I’ve used Teachers Pay Teachers throughout my career in education. It’s a fairly self-explanatory resource, but it provides a platform for educators to share the work they’ve created in the classroom, whether it’s a how-to for an instructional technology tool or a lesson planning template, with other educators for free or for a small fee. I’ve decided to start adding some free and for-pay resources of my own creation. Here’s my online store:
In my library and technology program, our K-5 students work tirelessly to think critically and solve problems. We do this through STEAM projects and the engineering process. When the students work through the engineering process, one of the steps includes searching for possible solutions to their problem. With the help of these STEAM books and resources, my students will have the opportunity to discover possible solutions through printed materials.
I’ve witnessed first-hand the excitement of my students when engaged in the engineering process.
STEAM (Science, Technology, Engineering, Art, and Mathematics) projects provide an excellent opportunity for cross-curricular projects where students apply all disciplines into their projects. They are willing to read as much as they can about the problem they’re trying to solve. They’ll apply mathematics to their problem by measuring and drawing items to scale. With the help of these materials, our students will continue this engagement through the engineering process.
LINK TO MY PROJECT: https://goo.gl/id5X9i
As Google has grown as a company over the last 20 years, so has many of the public’s mistrust in their data collection and sharing practices. Although as an educator, I appreciate the amount of free resources and training they offer through Google For Education. They recently released training sessions in the following areas:
1) Chromebooks — these devices are taking over the educational technology landscape by offering an inexpensive, cloud-based, simple alternative to Apple and other PC’s. In this training, users can expect to learn:
- What are Chromebooks and how are they different from other computers
- How to manage and take care of Chromebooks in schools
- How to personalize your Chromebook
- How you can integrate technology in your classroom using Chromebooks
- How Chromebooks and G Suite for Education work seamlessly together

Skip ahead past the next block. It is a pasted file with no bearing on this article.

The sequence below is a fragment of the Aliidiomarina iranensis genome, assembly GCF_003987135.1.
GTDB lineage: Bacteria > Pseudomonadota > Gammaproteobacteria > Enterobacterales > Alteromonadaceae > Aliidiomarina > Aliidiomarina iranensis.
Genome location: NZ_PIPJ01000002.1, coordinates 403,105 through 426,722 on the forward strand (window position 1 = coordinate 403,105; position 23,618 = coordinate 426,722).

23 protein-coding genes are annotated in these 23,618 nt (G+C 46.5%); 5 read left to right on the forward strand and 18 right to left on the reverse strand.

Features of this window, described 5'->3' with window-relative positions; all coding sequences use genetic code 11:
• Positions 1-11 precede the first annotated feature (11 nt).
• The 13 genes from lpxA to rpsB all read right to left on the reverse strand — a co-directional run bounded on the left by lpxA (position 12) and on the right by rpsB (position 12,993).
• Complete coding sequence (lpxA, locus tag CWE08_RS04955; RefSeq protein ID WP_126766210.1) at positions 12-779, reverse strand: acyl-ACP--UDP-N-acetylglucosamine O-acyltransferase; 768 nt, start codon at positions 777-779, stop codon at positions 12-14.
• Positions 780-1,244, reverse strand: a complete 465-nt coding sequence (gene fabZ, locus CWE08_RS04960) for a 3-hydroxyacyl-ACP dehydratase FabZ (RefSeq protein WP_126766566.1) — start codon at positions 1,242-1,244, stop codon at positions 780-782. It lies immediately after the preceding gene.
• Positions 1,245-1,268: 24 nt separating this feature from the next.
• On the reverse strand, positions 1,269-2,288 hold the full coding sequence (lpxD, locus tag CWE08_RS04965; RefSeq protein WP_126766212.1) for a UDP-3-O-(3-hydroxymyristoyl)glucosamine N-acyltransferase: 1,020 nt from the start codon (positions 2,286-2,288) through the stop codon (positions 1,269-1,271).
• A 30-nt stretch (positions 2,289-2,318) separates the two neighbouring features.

- How teachers can find and assign apps to students
- How to troubleshoot simple Chromebook issues, and where to find support when needed
2) Digital Citizenship and Safety Course — Many adults went through an educational world without a readily available internet (at least those of us 35+) so many don’t have the necessary skills to teach online safety. This training can help educators learn:
- Why teaching digital citizenship and online safety is important
- How to teach students about internet safety and privacy
- Online safety through mobile devices and public Wifi networks
- How to evaluate online resources
- How to avoid potential phishing and other online scams
- How to manage online profiles
I recently finished the Hacking PBL book from Ross Cooper and Erin Murphy. I’ve used Project Based Learning in my classroom for the last few years, but I felt as if there was more to learn about the process. Hacking PBL helped me create a planning tool and framework for each project I try with students. I really enjoyed the chapter on having students create questions. I highly recommend this book for any teacher looking to implement PBL in his/her classroom.
Hacking PBL website: http://hacklearning.org/hacking-project-based-learning-10/
My notes from Hacking PBL: https://goo.gl/XX3jCV
My presentation — 3D printing
If I was to change anything, I would want to add a Google Doc where we could share out all the tricks we learned while working on TinkerCAD. I had teachers showing me tricks I didn’t know someone could do. It would be great to have one spot, like a Google Doc, where we could share all those fantastic ideas.